By Anthony G. Ziagos, Sr.
Publisher, The Merrimack Journal

The celebration of Greek Independence Day on March 25th draws inspiration from one of the holiest days for Greek Orthodox Christians, the Annunciation of the Theotokos. This is the day that the Archangel Gabriel announced to Mary that she would bear a child. Bishop Germanos of Patras seized the opportunity by raising the banner of revolution, in an act of defiance against the Turks and marked the beginning of the War of Independence. Cries of Zito H Ellas and Eleftheria H Thanatos can still be heard today. These freedom fighters, or klephts as they were called, of Greece sacrificed much for their country. Kolokotronis, Nikitara, Karaiskakis, Bouboulina, and Mpotsaris are some of the heroes of the revolution.

The struggle for independence was supported abroad by intellectuals of the day. In addition to the Secret Society of Friends (Filiki Etaeria) and the Sacred Band (Ieros Lohos) prominent world figures including Lord Byron of England, Daniel Webster and Dr. Samuel Gridly Howe of the United States raised the interest level among Europeans and Americans.

After centuries of unsuccessful uprisings and failure of the Ottoman Empire to assimilate and convert the Greeks, The War of Independence began in 1821 rising up against 400 years of occupation and oppression by the Ottoman Turks. The origin of the Turkish occupancy began in 1453 with the fall of Constantinople (currently referred to as Istanbul). All true and faithful Hellenes living in their occupied homeland reacted to the Turkish oppression and resisted the attempts to deprive the Greeks of their heritage, their freedom and their religion. During the dark years of the Ottoman occupation, thousands were killed and tortured for attending church or teaching their children culture, history and language. It was the Greek Orthodox Church that helped to retain their very identity by the institution of Crypha Scholia (Hidden Schools).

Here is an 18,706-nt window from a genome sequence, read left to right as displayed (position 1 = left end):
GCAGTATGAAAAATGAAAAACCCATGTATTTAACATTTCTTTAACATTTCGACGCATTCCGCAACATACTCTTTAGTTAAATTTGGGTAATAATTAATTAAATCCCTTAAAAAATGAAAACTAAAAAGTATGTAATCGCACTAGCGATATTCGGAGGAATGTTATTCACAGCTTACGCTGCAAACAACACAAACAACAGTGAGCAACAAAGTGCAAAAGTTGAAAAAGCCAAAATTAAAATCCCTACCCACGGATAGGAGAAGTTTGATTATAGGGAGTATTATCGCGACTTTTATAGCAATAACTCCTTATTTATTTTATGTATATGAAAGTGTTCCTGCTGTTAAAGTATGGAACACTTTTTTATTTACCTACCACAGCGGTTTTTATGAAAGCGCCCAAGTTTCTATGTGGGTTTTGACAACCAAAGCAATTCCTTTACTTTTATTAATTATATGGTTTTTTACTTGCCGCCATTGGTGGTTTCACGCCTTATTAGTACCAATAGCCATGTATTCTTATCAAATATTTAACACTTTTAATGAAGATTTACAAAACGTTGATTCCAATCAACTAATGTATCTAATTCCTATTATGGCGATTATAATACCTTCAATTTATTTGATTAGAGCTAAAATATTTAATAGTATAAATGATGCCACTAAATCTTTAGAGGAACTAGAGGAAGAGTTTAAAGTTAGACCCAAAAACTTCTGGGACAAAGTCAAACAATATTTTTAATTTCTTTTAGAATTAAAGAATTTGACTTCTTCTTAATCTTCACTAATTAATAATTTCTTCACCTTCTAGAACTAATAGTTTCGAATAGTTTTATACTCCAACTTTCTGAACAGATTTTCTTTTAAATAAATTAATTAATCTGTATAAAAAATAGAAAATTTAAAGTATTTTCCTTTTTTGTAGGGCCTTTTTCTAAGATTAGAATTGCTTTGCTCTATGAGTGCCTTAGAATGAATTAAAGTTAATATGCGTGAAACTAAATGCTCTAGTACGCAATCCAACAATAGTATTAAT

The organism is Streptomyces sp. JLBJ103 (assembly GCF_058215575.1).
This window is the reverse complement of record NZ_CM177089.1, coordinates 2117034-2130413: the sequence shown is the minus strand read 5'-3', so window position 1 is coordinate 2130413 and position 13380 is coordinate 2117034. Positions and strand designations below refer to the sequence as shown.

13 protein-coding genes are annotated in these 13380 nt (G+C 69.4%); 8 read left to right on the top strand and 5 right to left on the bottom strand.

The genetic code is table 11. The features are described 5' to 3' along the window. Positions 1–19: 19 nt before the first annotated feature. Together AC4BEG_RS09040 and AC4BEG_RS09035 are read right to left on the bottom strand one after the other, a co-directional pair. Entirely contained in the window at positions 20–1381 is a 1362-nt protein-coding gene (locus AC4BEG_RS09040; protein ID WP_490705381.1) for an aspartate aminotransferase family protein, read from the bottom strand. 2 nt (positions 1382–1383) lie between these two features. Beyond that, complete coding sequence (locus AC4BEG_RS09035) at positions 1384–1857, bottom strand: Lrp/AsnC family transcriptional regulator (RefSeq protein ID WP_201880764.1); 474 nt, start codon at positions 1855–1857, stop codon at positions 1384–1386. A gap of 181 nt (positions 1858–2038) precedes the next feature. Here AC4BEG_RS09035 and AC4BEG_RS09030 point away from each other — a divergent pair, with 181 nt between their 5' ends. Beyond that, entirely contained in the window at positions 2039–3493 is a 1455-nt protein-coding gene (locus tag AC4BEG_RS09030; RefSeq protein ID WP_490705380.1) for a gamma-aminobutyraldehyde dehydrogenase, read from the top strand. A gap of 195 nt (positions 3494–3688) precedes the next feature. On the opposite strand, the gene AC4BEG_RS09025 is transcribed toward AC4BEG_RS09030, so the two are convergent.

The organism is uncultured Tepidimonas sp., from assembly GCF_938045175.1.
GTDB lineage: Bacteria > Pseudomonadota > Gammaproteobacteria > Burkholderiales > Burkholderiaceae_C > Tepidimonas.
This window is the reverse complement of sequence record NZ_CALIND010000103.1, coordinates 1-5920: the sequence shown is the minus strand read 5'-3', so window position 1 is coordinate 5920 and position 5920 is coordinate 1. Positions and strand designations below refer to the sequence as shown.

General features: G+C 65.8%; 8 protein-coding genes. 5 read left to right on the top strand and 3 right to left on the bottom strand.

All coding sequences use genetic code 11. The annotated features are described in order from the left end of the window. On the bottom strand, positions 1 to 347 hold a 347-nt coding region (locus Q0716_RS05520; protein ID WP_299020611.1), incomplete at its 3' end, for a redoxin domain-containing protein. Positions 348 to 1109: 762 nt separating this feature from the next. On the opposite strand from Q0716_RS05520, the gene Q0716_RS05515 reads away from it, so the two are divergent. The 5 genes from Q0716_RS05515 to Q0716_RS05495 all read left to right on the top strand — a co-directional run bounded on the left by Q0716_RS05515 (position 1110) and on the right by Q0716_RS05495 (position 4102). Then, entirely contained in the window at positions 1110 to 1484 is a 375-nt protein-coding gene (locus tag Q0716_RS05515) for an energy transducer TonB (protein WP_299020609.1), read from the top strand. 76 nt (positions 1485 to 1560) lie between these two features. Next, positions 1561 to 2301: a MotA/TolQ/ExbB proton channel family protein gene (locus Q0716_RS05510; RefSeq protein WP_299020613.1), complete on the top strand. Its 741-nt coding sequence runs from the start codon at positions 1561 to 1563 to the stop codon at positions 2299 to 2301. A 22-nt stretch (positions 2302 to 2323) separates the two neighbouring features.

For eight years the fighting ensued, until 1829, when the Sultan Mahmud II, facing Soviet troops at the gates of Constantinople, accepted Greek independence with the Treaty of Andrianople. Copyright 2002 Middlesex Media Exchange

EDITOR'S NOTE: This article originally appeared in the March 2002 Edition of The Merrimack Journal which is distributed to 65,000 households in Eastern Massachusetts and Southern New Hampshire. They can be reached at

Greek Flag

The Greek Flag and the celebration of Greek Independence Day on March 25th are featured this month on the Hellenic Communication Service home page.

The flag of Greece has not changed since the revolution against the Ottoman Empire in 1821. The white cross in the upper left hand corner covering one fourth of the flag signifies the important role of the Greek Orthodox Church in the formation of the Hellenic Nation. The blue and white alternating stripes represent the sea and the relentless waves of the Aegean. According to legend, the Goddess of Beauty Aphrodite emerged from these waves. There are nine stripes representing each letter of the Greek word for freedom, Eleftheria. Copyright 2002 Middlesex Media Exchange